My interpretation of the original question is that we are asked how likely it is that at least one picker will pick his own chit. That event has a probability of about 0.049. That's much more likely than the probability that Fred will be both chosen as a picker and also pick his own chit, where Fred is some member of the audience.

I am assuming that there are 10 distinct pickers, which I gather is what the OP intended.

9. Feb 3, 2012

SW VandeCarr

Yes. I understood the question as the probability of a random member of the audience picking their own chit. So to be the first picker and draw your own chit, the probability is (.005)(.005)=.000025. However that same person is eligible to be the second pick (as is everyone else who wasn't chosen in the first pick). For the second pick the probability is (1/199)^2, for the third (1/198)^2 and so on for a given point in the sequence. However, for those not chosen the probability that they will be chosen at some point in the sequence of 10 would be the sum of the remaining probabilities at any given point in the sequence. So the probability of picking your own chit after 9 pickers have been chosen and 9 chits have been drawn is (1/191)^2 = 0.000027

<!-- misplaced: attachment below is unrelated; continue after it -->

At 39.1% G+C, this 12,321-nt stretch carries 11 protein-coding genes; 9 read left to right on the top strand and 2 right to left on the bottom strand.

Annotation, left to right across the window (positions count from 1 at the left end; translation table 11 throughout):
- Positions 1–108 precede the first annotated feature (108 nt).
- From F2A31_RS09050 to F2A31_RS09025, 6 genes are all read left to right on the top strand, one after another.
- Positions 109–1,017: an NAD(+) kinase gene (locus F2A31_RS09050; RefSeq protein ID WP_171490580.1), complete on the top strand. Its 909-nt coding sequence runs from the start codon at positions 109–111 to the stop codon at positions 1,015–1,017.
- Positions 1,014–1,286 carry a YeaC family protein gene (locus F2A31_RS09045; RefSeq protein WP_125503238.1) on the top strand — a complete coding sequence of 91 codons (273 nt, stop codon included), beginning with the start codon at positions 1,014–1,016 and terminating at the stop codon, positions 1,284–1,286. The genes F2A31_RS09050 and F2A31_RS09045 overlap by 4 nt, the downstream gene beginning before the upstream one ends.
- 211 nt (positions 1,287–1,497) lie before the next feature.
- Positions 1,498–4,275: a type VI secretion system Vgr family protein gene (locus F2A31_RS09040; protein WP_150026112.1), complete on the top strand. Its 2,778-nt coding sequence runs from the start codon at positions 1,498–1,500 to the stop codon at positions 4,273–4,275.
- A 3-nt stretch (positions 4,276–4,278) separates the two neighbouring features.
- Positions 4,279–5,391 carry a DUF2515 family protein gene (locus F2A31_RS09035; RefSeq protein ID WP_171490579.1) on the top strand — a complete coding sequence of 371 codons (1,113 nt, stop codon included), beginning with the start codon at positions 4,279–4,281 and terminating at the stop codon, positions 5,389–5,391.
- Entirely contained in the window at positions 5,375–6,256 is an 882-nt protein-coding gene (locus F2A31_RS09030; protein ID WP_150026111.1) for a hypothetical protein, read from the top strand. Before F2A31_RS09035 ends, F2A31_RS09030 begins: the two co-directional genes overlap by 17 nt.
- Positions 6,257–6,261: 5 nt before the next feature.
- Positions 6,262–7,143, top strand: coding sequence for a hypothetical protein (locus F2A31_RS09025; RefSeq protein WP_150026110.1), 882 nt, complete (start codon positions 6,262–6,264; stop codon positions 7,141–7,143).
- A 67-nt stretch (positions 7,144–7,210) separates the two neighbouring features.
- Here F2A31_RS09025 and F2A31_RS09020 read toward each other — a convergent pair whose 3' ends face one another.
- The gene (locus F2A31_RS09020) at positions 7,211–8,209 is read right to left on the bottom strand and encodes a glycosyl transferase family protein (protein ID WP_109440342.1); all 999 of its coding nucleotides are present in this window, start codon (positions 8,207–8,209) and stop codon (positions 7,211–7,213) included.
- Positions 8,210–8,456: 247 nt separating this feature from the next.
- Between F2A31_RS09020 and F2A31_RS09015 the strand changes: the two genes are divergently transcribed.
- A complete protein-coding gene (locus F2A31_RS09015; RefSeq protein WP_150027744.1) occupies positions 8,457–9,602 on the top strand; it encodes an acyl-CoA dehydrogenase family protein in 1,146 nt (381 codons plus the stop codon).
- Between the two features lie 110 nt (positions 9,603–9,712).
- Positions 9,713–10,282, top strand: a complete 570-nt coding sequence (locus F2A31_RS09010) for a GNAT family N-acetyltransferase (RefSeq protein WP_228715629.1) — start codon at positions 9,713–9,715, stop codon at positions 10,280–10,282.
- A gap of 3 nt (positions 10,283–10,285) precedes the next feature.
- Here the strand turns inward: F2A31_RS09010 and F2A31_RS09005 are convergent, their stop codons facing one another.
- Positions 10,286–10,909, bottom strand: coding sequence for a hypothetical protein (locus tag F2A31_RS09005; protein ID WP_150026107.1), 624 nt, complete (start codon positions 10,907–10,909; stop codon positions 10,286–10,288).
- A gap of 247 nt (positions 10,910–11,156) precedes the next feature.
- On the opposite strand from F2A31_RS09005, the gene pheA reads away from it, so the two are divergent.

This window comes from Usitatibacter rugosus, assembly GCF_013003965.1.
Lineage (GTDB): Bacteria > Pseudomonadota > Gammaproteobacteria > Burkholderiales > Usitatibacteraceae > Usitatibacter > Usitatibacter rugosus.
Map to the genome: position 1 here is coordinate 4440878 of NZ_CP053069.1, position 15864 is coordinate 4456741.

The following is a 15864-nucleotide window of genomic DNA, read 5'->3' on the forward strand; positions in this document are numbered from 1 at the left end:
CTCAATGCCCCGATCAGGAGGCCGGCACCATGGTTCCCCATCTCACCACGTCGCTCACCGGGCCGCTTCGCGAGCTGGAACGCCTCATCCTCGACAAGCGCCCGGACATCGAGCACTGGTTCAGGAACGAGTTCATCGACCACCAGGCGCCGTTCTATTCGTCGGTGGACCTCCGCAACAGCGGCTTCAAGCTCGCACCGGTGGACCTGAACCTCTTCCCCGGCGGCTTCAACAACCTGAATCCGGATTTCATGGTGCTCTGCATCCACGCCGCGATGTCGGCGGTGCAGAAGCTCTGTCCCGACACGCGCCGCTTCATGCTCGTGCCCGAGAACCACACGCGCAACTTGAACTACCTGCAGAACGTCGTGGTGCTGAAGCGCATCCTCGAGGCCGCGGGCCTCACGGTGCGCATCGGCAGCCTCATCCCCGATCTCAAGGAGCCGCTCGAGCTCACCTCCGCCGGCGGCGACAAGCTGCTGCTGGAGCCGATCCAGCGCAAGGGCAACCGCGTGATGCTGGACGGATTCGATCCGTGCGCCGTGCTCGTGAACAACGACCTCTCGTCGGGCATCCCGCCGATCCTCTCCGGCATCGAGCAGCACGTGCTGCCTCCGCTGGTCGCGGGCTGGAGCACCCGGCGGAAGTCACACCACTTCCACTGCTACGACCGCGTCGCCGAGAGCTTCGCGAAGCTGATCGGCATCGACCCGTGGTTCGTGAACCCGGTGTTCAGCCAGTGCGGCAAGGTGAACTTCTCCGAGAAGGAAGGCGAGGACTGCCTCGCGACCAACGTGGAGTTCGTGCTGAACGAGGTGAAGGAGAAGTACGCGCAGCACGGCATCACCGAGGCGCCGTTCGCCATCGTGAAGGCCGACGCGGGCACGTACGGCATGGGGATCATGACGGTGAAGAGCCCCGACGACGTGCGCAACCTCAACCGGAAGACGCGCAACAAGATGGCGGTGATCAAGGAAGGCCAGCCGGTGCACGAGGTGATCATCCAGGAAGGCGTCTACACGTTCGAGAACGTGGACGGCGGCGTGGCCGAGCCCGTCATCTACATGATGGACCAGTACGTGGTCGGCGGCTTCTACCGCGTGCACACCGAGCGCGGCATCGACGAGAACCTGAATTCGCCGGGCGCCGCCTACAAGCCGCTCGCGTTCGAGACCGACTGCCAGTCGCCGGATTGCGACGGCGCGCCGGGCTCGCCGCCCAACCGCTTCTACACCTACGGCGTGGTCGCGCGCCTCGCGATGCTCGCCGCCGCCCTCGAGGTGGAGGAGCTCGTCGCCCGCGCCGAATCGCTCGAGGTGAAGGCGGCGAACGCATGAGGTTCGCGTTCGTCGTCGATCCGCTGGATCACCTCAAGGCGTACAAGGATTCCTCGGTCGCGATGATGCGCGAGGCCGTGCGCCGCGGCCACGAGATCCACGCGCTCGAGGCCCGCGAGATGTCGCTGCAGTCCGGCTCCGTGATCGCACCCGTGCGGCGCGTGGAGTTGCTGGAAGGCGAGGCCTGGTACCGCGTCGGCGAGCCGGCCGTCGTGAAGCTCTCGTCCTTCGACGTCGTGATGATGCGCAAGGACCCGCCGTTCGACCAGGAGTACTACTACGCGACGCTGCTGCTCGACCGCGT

I'm satisfied to say that before any picker is selected or any chit is drawn, the probability of any random person in the audience of being selected as picker, and picking their own chit in one attempt is approximately (.05)(.005)= 0.00025. In fact it will be a slightly higher. I estimated 0.00026 in a previous post..

I agree that the probability that at least one picker will pick their own chit is (.05) given they are already chosen as picker. Also the probability that at least one member of the audience will pick their own chit before the contest starts is (0.05)(0.05) = 0.0025. I think this is a different question than the probability for any given random member of the audience to select their own chit.

Last edited: Feb 4, 2012
10. Feb 4, 2012

awkward

I see we disagree on the relevant probability. To me, the answer to "what are the chances of that happening" is the probability of at least one picker picking his own chit.

The OP went on to ask about the probability that a designated member of the audience will be chosen as a picker and pick his on chit. But that's the wrong probability if we want to assess how likely we are to see one of the pickers pick his own chit.

11. Feb 4, 2012

SW VandeCarr

Well, the OP asked three questions. In any case I worked out three answers, one of which agrees with yours.

Probability of at least one picker picking their own chit, about 0.05.

Probability of at least one member of the audience picking their own chit: about (.05)(.05)=.0.0025 if pickers are selected randomly.

Probability that any given random audience member will select their own chit on one draw: about (.05)(.005)= 0.00025 if pickers are selected randomly.

I think its useful to show these, irrespective of the OP's specific questions. I think the second answer was what the OP was looking for, given his/her calculation.

Last edited: Feb 4, 2012